Robert Spooner sets a course and then lets serendipity lead the way
By Gussie Fauntleroy
This story was featured in the August 2015 issue of Southwest Art magazine. Get the Southwest Art August 2015 print issue or digital download now–then subscribe to Southwest Art and never miss another story!
The straight-arrow route has never been Robert Spooner’s mode of getting from here to there, in life or in art. Instead, it’s been diversions, meandering side trips, and unplanned pivots that have led to his present life circumstances and approach to art—and he likes it that way. Even trying to describe his painting style and genre takes him on a spontaneous, circuitous ride. “It’s funny to have to put a name on it, to classify it so someone can put it somewhere in their head,” he muses. “If you look at a still life a certain way, for example, it could be a landscape, a miniature landscape on a table. See where my brain goes? It never sits in one place very long.”
Spooner smiles, relaxing in a big yellow chair in his studio, which is located in a warehouse district in downtown Denver. Where the painter has ended up, in life and art, is the New West. It’s a little like the Old West in the sense that every day is an adventure and that opportunity—artistic freedom, in this case—is as inviting and wide open as the Colorado sky. Spooner uses that opportunity to take traditional subjects in a new direction, transforming representational imagery into something harder to classify, with a compelling contemporary edge. In fact, much of what happens in the 59-year-old artist’s studio these days is new to him as well, as his past explorations lead to fresh possibilities while he happily hangs on for the ride.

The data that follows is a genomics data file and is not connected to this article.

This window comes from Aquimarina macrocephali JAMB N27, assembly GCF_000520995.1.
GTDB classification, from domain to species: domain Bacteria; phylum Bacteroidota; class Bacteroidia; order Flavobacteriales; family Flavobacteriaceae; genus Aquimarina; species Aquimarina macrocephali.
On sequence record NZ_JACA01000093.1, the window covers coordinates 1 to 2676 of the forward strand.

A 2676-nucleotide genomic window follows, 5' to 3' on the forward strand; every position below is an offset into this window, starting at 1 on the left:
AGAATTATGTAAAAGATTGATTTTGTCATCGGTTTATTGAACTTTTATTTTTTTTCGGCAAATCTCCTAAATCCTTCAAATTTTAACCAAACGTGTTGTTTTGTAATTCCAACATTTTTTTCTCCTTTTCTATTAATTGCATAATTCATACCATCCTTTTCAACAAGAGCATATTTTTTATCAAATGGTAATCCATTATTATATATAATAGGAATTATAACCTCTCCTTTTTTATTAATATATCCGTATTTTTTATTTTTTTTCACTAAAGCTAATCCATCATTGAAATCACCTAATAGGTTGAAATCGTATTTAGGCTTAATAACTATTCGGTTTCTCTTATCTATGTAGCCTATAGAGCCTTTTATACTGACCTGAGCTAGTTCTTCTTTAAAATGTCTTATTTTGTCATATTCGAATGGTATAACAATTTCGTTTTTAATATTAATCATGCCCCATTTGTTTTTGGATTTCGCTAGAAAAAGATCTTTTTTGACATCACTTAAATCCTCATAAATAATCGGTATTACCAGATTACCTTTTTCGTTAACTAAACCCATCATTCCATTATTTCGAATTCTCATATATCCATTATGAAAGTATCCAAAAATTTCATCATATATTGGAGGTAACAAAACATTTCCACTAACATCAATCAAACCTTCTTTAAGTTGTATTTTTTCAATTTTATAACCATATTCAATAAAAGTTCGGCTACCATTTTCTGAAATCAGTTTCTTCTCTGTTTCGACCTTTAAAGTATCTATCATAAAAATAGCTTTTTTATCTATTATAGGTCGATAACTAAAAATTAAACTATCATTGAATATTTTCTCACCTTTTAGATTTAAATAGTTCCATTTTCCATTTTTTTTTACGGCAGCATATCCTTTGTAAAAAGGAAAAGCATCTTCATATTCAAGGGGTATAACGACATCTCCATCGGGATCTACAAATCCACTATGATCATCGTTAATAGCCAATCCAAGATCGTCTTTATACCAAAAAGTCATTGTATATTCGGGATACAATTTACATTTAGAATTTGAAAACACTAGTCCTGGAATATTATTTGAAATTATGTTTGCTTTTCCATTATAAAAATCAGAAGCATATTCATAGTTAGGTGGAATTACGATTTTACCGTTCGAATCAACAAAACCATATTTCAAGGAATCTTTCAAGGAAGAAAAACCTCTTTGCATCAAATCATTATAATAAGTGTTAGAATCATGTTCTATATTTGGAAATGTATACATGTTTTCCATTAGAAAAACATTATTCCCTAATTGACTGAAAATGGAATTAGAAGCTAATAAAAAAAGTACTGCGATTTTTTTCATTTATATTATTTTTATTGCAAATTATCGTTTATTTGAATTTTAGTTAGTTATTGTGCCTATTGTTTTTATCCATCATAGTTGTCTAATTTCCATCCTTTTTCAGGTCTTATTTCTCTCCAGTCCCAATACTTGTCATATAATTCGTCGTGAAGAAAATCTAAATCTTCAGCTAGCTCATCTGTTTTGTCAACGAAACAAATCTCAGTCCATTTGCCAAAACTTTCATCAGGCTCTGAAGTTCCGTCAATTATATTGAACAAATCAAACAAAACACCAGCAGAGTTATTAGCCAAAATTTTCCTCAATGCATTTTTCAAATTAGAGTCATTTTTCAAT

The Old West may not appear in Spooner’s art, but it figures significantly in his personal history. His grandmother traveled in a horse-drawn wagon from Texas to the-middle-of- nowhere New Mexico, and his mother later settled in Roswell, NM, where Robert was born. He doesn’t recall how his teachers knew he was good at art, but as a schoolboy he was asked to design and paint backdrops for plays. “I think somehow other people realized I had artistic talent before I did,” he says. After his mother married an Air Force serviceman, the family lived in California, then Louisiana. Young Robert attended eight different elementary schools, including three in just one year. As he puts it wryly, “I was never in one place long enough to really capture the concept of math or sentence structure, so I enjoyed art.” He earned a bachelor’s of fine art in advertising design from Louisiana Tech University with a focus on illustration, inspired by his heroes of that discipline’s golden age.
Following graduation, Spooner worked for a time at an ad agency in Shreveport, LA. Then came one of his life’s more interesting detours: four years in Helsinki, Finland. He made the trip at the invitation of a college buddy who was living there, then decided to stay to earn an MBA in economics. (Apparently he figured out sentence structure and math at some point.) He painted a little and showed his work in Finland, but at that time he was still inclined to an illustrative approach.